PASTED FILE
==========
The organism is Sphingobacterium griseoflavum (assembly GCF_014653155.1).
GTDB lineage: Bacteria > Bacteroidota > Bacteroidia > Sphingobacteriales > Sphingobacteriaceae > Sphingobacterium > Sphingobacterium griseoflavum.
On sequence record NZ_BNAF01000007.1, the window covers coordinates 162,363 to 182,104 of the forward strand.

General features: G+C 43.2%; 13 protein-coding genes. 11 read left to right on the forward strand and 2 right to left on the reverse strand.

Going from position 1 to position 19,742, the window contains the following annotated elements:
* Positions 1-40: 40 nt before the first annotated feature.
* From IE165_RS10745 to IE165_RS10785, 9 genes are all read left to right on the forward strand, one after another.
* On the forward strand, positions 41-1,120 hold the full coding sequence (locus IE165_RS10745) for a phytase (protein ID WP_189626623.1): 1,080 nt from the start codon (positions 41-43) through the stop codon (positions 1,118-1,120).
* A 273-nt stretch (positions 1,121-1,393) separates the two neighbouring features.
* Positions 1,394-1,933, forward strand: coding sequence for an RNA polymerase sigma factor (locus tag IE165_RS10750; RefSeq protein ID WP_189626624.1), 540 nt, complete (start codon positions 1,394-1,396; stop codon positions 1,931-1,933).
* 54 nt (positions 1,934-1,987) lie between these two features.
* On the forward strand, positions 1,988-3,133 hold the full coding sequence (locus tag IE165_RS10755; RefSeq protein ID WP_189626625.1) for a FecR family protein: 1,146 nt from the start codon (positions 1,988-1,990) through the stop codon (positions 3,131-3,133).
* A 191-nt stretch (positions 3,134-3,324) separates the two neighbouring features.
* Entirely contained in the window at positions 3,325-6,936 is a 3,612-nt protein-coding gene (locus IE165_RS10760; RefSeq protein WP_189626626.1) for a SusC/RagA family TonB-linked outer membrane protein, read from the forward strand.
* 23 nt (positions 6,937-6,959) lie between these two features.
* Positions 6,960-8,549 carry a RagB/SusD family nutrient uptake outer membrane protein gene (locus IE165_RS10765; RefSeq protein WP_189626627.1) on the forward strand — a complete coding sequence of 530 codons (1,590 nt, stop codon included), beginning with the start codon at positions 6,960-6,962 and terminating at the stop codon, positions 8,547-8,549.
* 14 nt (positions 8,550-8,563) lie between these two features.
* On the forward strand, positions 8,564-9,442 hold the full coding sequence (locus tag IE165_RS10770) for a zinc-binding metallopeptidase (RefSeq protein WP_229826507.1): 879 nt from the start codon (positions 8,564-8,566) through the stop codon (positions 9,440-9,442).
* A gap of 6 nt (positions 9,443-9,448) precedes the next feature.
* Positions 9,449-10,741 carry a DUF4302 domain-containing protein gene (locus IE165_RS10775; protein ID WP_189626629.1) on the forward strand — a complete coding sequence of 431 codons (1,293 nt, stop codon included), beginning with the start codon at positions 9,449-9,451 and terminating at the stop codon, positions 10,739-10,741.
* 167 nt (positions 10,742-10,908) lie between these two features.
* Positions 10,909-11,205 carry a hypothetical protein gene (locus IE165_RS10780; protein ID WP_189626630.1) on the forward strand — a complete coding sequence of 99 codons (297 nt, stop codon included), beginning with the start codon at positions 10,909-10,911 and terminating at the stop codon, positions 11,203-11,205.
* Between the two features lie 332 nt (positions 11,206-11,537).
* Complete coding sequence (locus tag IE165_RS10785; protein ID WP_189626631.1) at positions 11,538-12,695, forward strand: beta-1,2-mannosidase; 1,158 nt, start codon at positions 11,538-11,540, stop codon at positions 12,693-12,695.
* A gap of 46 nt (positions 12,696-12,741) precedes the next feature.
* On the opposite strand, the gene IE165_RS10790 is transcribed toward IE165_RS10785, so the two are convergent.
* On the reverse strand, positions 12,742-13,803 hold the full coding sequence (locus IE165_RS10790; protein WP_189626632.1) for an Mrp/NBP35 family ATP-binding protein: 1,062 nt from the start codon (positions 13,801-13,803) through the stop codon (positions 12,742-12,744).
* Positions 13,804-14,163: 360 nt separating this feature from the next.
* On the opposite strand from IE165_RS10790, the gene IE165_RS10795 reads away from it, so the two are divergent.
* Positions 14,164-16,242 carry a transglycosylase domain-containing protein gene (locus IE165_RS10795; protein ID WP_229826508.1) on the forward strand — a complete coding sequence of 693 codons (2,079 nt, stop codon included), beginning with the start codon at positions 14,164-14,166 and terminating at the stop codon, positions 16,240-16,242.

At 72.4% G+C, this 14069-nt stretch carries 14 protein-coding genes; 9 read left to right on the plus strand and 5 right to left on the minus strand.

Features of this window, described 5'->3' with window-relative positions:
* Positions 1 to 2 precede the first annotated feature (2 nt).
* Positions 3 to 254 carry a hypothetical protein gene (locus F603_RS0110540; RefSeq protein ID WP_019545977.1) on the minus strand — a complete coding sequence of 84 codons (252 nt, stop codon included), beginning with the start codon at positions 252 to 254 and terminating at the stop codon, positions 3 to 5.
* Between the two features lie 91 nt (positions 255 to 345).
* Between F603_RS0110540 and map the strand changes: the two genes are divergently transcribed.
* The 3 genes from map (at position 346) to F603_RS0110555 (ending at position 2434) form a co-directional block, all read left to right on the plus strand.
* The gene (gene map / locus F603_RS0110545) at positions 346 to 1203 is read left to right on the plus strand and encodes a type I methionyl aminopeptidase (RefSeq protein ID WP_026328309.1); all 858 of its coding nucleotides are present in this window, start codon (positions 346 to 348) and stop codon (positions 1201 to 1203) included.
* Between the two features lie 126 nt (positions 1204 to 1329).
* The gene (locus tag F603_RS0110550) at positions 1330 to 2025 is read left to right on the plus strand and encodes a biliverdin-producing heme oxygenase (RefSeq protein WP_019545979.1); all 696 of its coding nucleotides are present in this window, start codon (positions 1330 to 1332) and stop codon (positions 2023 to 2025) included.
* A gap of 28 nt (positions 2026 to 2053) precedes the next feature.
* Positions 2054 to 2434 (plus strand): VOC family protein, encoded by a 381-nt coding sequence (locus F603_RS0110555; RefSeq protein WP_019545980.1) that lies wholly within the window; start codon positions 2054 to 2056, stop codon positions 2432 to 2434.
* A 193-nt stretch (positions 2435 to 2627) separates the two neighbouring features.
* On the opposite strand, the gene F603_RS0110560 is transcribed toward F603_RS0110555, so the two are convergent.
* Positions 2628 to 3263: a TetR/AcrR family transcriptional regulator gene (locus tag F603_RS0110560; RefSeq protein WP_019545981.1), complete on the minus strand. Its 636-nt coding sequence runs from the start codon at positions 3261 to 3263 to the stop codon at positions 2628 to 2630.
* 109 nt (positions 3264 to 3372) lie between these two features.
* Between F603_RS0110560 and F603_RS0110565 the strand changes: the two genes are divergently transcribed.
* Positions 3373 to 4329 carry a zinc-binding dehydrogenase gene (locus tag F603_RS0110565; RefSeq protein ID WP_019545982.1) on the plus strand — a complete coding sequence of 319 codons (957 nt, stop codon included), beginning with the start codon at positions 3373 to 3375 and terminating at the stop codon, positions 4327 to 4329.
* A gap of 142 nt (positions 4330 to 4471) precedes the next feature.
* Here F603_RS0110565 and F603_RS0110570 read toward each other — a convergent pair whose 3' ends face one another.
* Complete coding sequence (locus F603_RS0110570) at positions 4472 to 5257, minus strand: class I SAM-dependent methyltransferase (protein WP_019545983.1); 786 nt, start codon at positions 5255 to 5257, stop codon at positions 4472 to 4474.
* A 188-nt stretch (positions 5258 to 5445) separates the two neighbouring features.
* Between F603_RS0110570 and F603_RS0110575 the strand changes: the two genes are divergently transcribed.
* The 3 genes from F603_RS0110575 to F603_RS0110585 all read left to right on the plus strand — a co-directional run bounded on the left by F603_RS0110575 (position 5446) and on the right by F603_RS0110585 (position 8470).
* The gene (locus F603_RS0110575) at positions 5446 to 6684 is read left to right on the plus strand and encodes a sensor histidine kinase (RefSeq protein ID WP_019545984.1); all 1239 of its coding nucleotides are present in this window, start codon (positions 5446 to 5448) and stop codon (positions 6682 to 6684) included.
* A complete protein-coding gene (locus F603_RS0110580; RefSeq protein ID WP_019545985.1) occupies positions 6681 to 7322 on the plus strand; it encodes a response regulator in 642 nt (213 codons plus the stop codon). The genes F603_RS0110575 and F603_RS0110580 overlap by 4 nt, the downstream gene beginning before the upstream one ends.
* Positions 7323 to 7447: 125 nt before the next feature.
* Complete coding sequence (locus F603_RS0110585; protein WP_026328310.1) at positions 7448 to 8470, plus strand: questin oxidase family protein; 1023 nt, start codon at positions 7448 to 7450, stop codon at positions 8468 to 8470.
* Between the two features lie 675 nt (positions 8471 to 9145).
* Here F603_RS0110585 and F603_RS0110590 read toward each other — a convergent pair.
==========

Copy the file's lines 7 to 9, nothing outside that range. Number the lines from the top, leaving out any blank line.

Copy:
* From IE165_RS10745 to IE165_RS10785, 9 genes are all read left to right on the forward strand, one after another.
* On the forward strand, positions 41-1,120 hold the full coding sequence (locus IE165_RS10745) for a phytase (protein ID WP_189626623.1): 1,080 nt from the start codon (positions 41-43) through the stop codon (positions 1,118-1,120).
* A 273-nt stretch (positions 1,121-1,393) separates the two neighbouring features.